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Lyttleton port strike causing 'major disruption'

Lyttleton port strike causing 'major disruption' for Canterbury manufacturers

By Nikki Mandow

March 15 (BusinessDesk) - Canterbury’s manufacturers are frustrated that the on-again, off-again Lyttleton port strike is causing delays in receiving crucial materials, and pushing freight costs up because of the need to transport goods to and from other ports.

Lyttleton, the third largest container port in the country, handles more than half of the South Island’s container volume, including 70 percent of imports. It is the country’s largest coal facility and handles a significant quantity of agricultural exports, including 44 percent of wool exports. It also takes 6 percent of machinery exports.

Port company management and the Rail and Maritime Transport Union have been unable to resolve disputes around pay and weekend rosters, and the union has called and suspended strike action twice since March 7.

Dieter Adam, chief executive of the Christchurch-based Manufacturers’ Network said he sent out an email on Tuesday evening asking his members about the impact of the industrial action, and got a quick and sometimes angry response.

“This is affecting manufacturers who are trying to get their products out of the port to meet delivery deadlines, and those who are waiting for input goods to arrive. Some have reported the lack of input goods is expected to severely impact their manufacturing businesses, potentially delaying their own production,” he said.

“Some manufacturers are having to use road and rail services to move goods through the Timaru port, at a significantly increased cost and longer time frame for transportation. We also have reports of export goods waiting in the port to leave to Australia which are needed urgently.”

In particular, Adam said one of his members has several hundred thousand dollars-worth of tools that have to be shipped to Melbourne, and doesn’t know how to get them there. Others are reporting having to pay between $1,000 and $4,000 in additional freight costs to move containers to alternative ports.

Although members of the Rail and Maritime Transport Union haven’t actually spent much time out on strike since talks broke down on March 7, on-off threats of industrial action mean Lyttleton Port Company has been forced to divert ships to other ports, some going as far as Auckland or Tauranga.

Strike notices are still potentially in place until March 25, although the union yesterday suspended its strike action from midnight until Tuesday next week. This meant the port could start bringing ships back into Lyttleton, said LPC operations manager Paul Monk.

“With this level of strike withdrawal notification, the shipping lines, exporters and importers will be able to reorganise their schedules to some extent, allowing at least a minimum amount of shipping to return to the port.”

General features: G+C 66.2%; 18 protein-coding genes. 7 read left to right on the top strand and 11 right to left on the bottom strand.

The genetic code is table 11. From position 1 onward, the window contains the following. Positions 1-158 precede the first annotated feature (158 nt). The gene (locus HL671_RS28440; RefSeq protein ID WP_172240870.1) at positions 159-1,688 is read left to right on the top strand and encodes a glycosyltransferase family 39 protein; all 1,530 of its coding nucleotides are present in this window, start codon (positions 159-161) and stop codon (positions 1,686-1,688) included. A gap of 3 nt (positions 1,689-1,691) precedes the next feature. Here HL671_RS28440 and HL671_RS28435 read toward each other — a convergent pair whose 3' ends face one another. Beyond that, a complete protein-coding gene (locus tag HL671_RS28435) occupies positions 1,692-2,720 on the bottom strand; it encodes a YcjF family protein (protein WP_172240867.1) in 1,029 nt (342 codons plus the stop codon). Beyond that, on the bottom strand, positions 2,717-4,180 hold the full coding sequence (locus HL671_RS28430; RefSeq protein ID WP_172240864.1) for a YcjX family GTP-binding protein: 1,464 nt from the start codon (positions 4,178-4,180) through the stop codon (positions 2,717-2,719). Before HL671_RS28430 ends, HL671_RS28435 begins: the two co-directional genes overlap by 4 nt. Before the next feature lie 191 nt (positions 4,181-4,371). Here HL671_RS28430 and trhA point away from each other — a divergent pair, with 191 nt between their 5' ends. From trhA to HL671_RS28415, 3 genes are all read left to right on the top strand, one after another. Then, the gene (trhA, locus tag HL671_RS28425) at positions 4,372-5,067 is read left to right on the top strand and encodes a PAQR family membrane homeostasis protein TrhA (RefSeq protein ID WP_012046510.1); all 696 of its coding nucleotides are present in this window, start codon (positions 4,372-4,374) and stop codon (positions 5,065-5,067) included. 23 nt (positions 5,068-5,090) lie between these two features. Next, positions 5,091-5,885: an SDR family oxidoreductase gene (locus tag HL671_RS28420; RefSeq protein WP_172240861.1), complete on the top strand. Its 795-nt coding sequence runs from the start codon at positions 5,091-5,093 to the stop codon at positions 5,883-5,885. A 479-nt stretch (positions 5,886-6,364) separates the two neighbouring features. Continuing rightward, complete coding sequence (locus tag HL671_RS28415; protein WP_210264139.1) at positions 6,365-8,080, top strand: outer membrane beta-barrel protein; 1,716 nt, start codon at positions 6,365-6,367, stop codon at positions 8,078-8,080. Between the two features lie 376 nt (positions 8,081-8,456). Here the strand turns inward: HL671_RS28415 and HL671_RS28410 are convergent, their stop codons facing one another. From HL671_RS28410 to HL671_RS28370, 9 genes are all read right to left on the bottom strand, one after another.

Dieter Adam said it was annoying that the two sides appear to be close to an agreement, yet haven’t got a deal.

“South Island freight services are being held to ransom over what currently appears to be a relatively small amount of money which is still in dispute. This is particularly frustrating when many of the workers involved may already be on significantly higher wages compared to other workers in the transport industry, and stand to receive further pay increases from the offer put on the table by the port.

“We need this dispute to end and get operations back to normal. The port is a critical piece of infrastructure for companies and manufacturers, and its closure for any amount of time will have significant impacts on these businesses and the wider Canterbury economy, which relies on manufacturing and exports for a large amount of its GDP and growth.”

South Island agricultural exporters are also calling for a rapid resolution to the impasse. David Ross is chief executive of Lyttleton port’s largest customer, Kotahi, which handles ocean freight cargo exports for around 40 New Zealand companies, including Silver Fern Farms and Fonterra Cooperative Group. Ross says the industrial action has already cost Kiwi exporters.

“Moving cargo in and out of New Zealand is complex and we need certainty of service and equipment availability. As part of the preparation for this week’s industrial action we were required to divert 100 containers of cargo, by rail to Port Chalmers, to guarantee export of our customers’ critical product,” Ross said.

Mediation between Lyttleton Port Company and the Rail and Maritime Union is due to restart today.

(BusinessDesk)

ends

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